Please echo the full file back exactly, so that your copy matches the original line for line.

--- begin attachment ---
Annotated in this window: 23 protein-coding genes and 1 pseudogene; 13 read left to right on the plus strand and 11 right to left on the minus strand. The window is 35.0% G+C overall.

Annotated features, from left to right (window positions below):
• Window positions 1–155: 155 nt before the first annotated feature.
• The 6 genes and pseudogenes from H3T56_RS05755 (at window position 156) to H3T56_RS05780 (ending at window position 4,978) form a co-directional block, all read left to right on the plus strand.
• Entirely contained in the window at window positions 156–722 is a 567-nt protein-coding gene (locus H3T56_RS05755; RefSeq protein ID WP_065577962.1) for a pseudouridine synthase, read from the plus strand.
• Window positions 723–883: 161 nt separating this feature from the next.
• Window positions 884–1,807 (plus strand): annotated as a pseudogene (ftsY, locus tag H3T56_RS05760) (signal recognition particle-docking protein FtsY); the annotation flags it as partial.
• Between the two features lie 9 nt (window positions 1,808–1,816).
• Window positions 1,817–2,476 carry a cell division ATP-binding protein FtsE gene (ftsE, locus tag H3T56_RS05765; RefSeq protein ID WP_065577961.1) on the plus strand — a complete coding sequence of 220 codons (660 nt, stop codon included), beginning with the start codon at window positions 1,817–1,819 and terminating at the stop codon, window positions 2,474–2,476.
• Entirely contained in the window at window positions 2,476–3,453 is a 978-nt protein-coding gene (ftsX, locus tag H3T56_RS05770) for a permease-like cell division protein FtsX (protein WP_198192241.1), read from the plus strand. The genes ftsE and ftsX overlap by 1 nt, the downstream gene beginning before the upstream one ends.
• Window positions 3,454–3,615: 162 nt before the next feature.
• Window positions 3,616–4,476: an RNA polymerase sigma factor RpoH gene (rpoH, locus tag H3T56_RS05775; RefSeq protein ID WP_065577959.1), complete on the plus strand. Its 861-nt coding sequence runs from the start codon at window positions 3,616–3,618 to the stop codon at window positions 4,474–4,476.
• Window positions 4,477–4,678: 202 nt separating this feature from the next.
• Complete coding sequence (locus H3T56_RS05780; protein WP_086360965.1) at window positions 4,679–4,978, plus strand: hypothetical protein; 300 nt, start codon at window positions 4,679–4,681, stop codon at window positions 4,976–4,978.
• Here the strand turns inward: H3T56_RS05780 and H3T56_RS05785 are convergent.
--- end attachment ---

Annotated in this window: 23 protein-coding genes and 1 pseudogene; 13 read left to right on the plus strand and 11 right to left on the minus strand. The window is 35.0% G+C overall.

Annotated features, from left to right (window positions below):
• Window positions 1–155: 155 nt before the first annotated feature.
• The 6 genes and pseudogenes from H3T56_RS05755 (at window position 156) to H3T56_RS05780 (ending at window position 4,978) form a co-directional block, all read left to right on the plus strand.
• Entirely contained in the window at window positions 156–722 is a 567-nt protein-coding gene (locus H3T56_RS05755; RefSeq protein ID WP_065577962.1) for a pseudouridine synthase, read from the plus strand.
• Window positions 723–883: 161 nt separating this feature from the next.
• Window positions 884–1,807 (plus strand): annotated as a pseudogene (ftsY, locus tag H3T56_RS05760) (signal recognition particle-docking protein FtsY); the annotation flags it as partial.
• Between the two features lie 9 nt (window positions 1,808–1,816).
• Window positions 1,817–2,476 carry a cell division ATP-binding protein FtsE gene (ftsE, locus tag H3T56_RS05765; RefSeq protein ID WP_065577961.1) on the plus strand — a complete coding sequence of 220 codons (660 nt, stop codon included), beginning with the start codon at window positions 1,817–1,819 and terminating at the stop codon, window positions 2,474–2,476.
• Entirely contained in the window at window positions 2,476–3,453 is a 978-nt protein-coding gene (ftsX, locus tag H3T56_RS05770) for a permease-like cell division protein FtsX (protein WP_198192241.1), read from the plus strand. The genes ftsE and ftsX overlap by 1 nt, the downstream gene beginning before the upstream one ends.
• Window positions 3,454–3,615: 162 nt before the next feature.
• Window positions 3,616–4,476: an RNA polymerase sigma factor RpoH gene (rpoH, locus tag H3T56_RS05775; RefSeq protein ID WP_065577959.1), complete on the plus strand. Its 861-nt coding sequence runs from the start codon at window positions 3,616–3,618 to the stop codon at window positions 4,474–4,476.
• Window positions 4,477–4,678: 202 nt separating this feature from the next.
• Complete coding sequence (locus H3T56_RS05780; protein WP_086360965.1) at window positions 4,679–4,978, plus strand: hypothetical protein; 300 nt, start codon at window positions 4,679–4,681, stop codon at window positions 4,976–4,978.
• Here the strand turns inward: H3T56_RS05780 and H3T56_RS05785 are convergent.